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Top Gear is a BBC television show focusing on cars, and the bigger and faster, the better. It is known most famously for its second incarnation, which started in 2002, which concentrated on the boyish antics of its three presenters: Jeremy Clarkson, Richard Hammond, and James May. If nothing else, the show has a relatively high production value, spending quite a bit on the episodes and shooting way more footage than ever makes the air - even compared to other similar shows.
One may be asking why exactly a hit UK TV show featuring three grown men who are paid to act out every 11 year old boy's fantasies with race cars, super cars, and rocket cars is relevant to RationalWiki. Top Gear is known as much for the controversies caused by its features and presenters as it is for its award winning entertainment value. So much so that the Criticism of Top Gear article on Wikipedia is almost the size of the article on the original incarnation of the show.
Despite this controversy, it remains phenomenally popular with viewers on both sides of the political spectrum, in part because even when factually challenged, its over-the-top antics remain so entertaining that most viewers can't help but find it amusing. Even the hosts actively advise people against taking the show or things said on it too seriously. In an interview on 60 Minutes, Clarkson, perhaps erroneously, states that there is statistical proof that he himself is not an authority on automobiles, citing the time he reviewed a car he described as dull and boring which went on to become the bestselling car in Britain, and a car he praised which went on to become a flop in the market.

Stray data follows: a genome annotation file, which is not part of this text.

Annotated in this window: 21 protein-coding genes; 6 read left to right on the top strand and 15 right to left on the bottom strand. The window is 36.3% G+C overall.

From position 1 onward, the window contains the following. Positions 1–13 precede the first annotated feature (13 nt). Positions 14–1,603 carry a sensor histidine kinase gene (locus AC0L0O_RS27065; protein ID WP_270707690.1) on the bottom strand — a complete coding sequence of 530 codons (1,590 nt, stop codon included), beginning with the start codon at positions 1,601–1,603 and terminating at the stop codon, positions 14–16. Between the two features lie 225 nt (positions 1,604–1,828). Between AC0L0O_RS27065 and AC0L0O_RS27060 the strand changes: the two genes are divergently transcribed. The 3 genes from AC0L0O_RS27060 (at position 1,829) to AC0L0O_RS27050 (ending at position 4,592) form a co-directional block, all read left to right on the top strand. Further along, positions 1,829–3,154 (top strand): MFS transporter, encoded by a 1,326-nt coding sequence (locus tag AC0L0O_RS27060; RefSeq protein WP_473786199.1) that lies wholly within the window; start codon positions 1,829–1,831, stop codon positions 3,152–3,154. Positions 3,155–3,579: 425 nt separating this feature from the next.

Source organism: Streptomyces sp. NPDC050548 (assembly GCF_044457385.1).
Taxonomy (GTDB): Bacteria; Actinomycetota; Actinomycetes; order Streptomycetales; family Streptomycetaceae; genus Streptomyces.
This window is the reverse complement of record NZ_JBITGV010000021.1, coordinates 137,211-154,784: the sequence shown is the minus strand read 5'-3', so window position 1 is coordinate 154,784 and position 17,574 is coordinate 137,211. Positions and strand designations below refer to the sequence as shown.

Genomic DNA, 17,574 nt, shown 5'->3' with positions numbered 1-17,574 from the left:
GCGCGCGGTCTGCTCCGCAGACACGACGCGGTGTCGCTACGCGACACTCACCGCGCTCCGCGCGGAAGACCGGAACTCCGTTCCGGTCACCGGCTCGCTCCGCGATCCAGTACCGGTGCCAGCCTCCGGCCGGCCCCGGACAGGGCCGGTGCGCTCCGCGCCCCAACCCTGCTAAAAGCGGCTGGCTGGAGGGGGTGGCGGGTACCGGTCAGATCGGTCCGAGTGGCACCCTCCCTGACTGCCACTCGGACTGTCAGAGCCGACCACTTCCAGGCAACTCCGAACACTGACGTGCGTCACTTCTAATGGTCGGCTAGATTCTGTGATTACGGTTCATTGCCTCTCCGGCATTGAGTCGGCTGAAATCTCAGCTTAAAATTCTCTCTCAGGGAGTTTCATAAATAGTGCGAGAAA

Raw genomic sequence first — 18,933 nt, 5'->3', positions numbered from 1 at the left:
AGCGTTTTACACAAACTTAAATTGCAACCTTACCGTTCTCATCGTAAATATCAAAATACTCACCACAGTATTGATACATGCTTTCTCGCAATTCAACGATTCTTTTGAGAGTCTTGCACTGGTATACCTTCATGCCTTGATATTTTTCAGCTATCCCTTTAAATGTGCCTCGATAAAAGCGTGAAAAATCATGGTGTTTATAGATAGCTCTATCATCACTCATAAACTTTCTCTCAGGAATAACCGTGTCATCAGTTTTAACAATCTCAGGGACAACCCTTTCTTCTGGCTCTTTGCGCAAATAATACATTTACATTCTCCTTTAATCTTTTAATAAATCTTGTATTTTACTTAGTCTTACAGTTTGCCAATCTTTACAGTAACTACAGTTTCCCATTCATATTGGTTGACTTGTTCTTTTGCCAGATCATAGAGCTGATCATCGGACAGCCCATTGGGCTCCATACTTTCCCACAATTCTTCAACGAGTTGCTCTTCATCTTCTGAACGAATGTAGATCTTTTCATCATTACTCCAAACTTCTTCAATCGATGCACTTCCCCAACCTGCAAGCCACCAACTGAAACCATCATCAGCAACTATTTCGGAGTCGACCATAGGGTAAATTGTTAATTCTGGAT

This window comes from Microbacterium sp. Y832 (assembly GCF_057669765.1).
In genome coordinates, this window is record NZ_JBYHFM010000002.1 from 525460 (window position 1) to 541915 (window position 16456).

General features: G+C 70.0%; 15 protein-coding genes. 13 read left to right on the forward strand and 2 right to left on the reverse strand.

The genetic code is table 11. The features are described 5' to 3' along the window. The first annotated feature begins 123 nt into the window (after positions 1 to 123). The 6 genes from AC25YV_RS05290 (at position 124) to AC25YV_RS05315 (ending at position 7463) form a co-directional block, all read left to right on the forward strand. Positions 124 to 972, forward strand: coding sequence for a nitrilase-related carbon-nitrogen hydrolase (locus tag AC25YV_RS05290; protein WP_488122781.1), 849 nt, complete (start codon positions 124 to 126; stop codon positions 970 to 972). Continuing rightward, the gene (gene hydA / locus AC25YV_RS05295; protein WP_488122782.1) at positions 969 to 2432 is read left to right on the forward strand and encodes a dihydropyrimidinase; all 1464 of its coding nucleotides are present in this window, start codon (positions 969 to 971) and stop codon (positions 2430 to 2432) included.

With regular reviews of fast and powerful cars, usually with a focus on how fast they can go around the Top Gear custom racetrack, the show has been criticised for promoting irresponsible driving. This reached a climax in May 2008 when Clarkson admitted to taking a car to 186 mph on the road.
Environmentalists and those with a scientific background criticise Top Gear very regularly for their promotion of fast cars with a high environmental impact. Clarkson himself is often an outspoken denialist of environmental concerns and global warming and many environmental concerns are frequently mocked on the programme. The show's review of the Tesla electric car was less than favourable, with the vehicle being shown to break down repeatedly on the broadcast program in 2008. In 2011, however, Tesla disputed the show's claims (since 3 years earlier it was a low-key start up firm) claiming that the car was driven inappropriately (leading to the poor performance) and that the break-down was scripted in advance. Tesla Motors sued the BBC for libel and malicious falsehood, but didn't win.